New Year, New (Sustainable) Me

A BEGINNER'S GUIDE TO LIVING YOUR BEST, SUSTAINABLE LIFE

By Kristina Ang

Among the many lessons that 2020 has taught us, the urgency to tackle climate change has proven time and time again to be of the utmost importance in sustaining our futures. You’re probably familiar with the parallels that have been drawn between the coronavirus and the climate crisis. And if you’re not, let me spell it out for you. The virus works by entering the body and infecting healthy cells, especially the ones in your lungs. It attempts to hijack the body by multiplying its numbers and eventually makes its way in disrupting important bodily functions. Analogously, our environment has fallen ill. We have collectively infected it with anthropogenic habits like pollution, burning fossil fuels, deforestation, and overconsumption with no end in sight. The race to solve the climate crisis has never been more imperative than it is now. By working towards the alleviation of climate change, we can also directly address issues where inequality and racism are concerned, strengthen the economy, and even encourage global health. So as we enter the new year, we strongly recommend you reassess your new year’s resolutions to address how you can make a difference (big or small) to help, not hurt, the environment around you. Whether you’re thinking about making the switch to a more eco-friendly lifestyle or just starting out on your sustainability journey, we’re here to offer you the ultimate starter guide to living your best, sustainable life.

Photo by Burst

  • Avoid buying new at all costs. If you’re the kind of person who consistently purchases new items to replace the old ones, you may want to reconsider your buying habits. The production of new items contributes to the generation of climate-changing greenhouse gas emissions. The Earth Institute at Columbia University even found that the average product results in 6.3 times its weight in carbon emissions. With that being said, it’s not enough to just consume sustainable products, but to reduce consumption altogether. Consider buying second-hand or even thrifting to avoid contributing to the production of new items being produced. Stay tuned for the launch of “Hyer Up”, a resale platform where you can buy and sell second-hand Hyer Goods products, coming to you in the new year on the Hyer Goods site!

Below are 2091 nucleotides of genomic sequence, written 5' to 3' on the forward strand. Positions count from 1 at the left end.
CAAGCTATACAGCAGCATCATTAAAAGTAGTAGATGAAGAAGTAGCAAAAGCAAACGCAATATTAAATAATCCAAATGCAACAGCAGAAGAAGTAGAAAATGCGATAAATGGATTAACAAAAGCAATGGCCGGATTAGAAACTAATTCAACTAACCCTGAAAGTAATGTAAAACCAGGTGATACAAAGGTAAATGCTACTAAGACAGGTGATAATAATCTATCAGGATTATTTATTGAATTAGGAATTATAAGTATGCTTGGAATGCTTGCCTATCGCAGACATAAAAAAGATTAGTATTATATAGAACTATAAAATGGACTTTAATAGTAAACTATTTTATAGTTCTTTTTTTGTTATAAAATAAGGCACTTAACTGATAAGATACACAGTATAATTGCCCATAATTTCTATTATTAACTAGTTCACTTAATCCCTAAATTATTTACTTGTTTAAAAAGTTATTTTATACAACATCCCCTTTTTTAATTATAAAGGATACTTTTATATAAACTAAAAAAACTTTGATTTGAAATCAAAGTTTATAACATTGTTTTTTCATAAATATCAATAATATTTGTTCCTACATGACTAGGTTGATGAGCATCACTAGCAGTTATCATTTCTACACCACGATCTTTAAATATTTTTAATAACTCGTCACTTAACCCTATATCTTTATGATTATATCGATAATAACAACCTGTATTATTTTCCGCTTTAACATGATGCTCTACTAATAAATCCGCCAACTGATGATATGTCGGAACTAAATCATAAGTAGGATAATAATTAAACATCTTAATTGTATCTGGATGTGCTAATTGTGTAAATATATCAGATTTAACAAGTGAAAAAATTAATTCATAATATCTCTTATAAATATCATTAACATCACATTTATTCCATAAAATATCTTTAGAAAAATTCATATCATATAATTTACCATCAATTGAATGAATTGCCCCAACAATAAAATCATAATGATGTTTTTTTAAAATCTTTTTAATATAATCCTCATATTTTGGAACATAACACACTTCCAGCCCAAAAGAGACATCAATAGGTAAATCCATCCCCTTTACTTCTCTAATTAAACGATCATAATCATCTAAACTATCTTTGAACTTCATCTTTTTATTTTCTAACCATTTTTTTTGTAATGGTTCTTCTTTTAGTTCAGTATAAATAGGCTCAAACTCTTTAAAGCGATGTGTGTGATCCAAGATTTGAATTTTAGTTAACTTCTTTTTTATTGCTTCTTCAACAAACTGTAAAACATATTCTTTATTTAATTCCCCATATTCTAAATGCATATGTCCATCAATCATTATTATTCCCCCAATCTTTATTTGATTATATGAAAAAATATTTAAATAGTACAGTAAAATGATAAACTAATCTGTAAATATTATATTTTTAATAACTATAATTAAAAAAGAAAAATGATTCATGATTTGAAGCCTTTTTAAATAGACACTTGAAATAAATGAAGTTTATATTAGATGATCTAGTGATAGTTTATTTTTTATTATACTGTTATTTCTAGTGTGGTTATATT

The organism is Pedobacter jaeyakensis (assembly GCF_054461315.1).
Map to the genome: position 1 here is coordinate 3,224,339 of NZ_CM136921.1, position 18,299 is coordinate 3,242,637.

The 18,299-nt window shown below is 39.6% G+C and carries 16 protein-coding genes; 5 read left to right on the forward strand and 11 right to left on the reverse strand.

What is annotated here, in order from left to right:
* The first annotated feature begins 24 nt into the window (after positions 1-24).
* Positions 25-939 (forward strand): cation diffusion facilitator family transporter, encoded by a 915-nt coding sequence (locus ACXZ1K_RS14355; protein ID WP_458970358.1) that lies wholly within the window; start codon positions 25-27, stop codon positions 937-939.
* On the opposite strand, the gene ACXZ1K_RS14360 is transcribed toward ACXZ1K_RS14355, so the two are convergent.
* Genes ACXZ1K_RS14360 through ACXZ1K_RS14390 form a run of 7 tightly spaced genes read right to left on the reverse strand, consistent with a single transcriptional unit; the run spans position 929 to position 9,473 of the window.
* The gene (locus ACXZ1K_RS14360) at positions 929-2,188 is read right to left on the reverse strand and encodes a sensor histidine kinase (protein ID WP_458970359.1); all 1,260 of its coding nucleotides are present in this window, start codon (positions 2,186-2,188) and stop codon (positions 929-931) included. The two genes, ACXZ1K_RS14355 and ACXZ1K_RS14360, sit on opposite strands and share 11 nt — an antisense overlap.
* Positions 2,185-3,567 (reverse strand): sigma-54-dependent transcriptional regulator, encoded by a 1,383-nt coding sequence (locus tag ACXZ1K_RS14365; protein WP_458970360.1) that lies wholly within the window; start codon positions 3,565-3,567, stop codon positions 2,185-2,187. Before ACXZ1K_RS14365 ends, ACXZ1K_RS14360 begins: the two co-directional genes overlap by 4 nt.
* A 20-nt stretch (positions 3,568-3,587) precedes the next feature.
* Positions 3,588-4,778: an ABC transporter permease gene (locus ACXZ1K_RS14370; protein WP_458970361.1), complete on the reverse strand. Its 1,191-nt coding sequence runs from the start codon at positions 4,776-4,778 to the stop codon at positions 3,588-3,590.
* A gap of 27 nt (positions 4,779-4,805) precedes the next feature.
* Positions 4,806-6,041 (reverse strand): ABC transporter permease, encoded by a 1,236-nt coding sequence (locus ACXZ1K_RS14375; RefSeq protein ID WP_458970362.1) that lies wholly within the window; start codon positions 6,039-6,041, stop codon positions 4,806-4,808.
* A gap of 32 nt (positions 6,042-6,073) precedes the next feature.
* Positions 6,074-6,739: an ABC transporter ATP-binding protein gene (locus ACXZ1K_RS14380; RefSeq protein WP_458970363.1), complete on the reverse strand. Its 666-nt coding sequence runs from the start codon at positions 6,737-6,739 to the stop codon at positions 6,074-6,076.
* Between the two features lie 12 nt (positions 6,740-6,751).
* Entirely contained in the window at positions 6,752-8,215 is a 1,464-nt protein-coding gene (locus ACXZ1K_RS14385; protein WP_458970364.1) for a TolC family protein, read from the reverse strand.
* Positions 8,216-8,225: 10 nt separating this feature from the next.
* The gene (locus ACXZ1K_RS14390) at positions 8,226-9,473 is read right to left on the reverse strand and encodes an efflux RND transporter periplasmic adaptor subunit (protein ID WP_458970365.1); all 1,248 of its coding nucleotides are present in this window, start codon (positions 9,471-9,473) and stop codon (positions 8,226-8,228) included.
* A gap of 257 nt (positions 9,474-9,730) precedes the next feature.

• Change your mindset. Transitioning into a sustainable lifestyle is no easy feat, but doing it successfully is all in a matter of changing your mindset from the start. Think about your actions before you take them and consider where everything you buy or use will end up once you finish with it. If it’s going to end up sitting in a landfill for months or even years, consider buying or using a more sustainable alternative like items made from recycled or upcycled goods, items that can be reused/resold/recycled, and items that are biodegradable (made from natural materials).
  • Consume more consciously. This goes without saying, but as consumers, it’s important to be consciously aware of how our purchasing decisions will affect society at large. So whether it’s through shopping locally or contributing to your local flea market, educating yourself on conscious consumerism will have a much greater impact on the world than you think. 
  • Get creative with your waste. Waste doesn’t have to be only restricted to landfills. There are so many creative ways you can turn your waste from trash to treasure in just a matter of minutes. From plastic bottle watering cans to t-shirt tote bags, there are so many creative ideas for you to uncover that’ll leave you feeling less guilty about where your waste ends up.   
  • Go paperless. As technologically driven as our world has become, it has never been easier to go paperless. Not only is going paperless better for the environment, but it’s also an inexpensive and efficient way to manage your information. 
  • Utilize sustainable technology options. Nowadays, anyone can take full advantage of everything technology has to offer. Even something as simple as your search engine, instead of using google, consider switching to a sustainable search engine like Ecosia. Ecosia is a free browser extension that uses the profits made from searches to plant trees where they are most needed. Something as simple as browsing the internet can offer so much to the environment and the world around us. 
  • Consider sustainable commuting. The average passenger vehicle emits around 4.6 metric tons of carbon dioxide per year. If you can’t avoid driving your car, then consider carpooling or even investing in an electric car. Otherwise, plan ahead and use other alternative methods of transportation such as bicycling, walking, etc.

 


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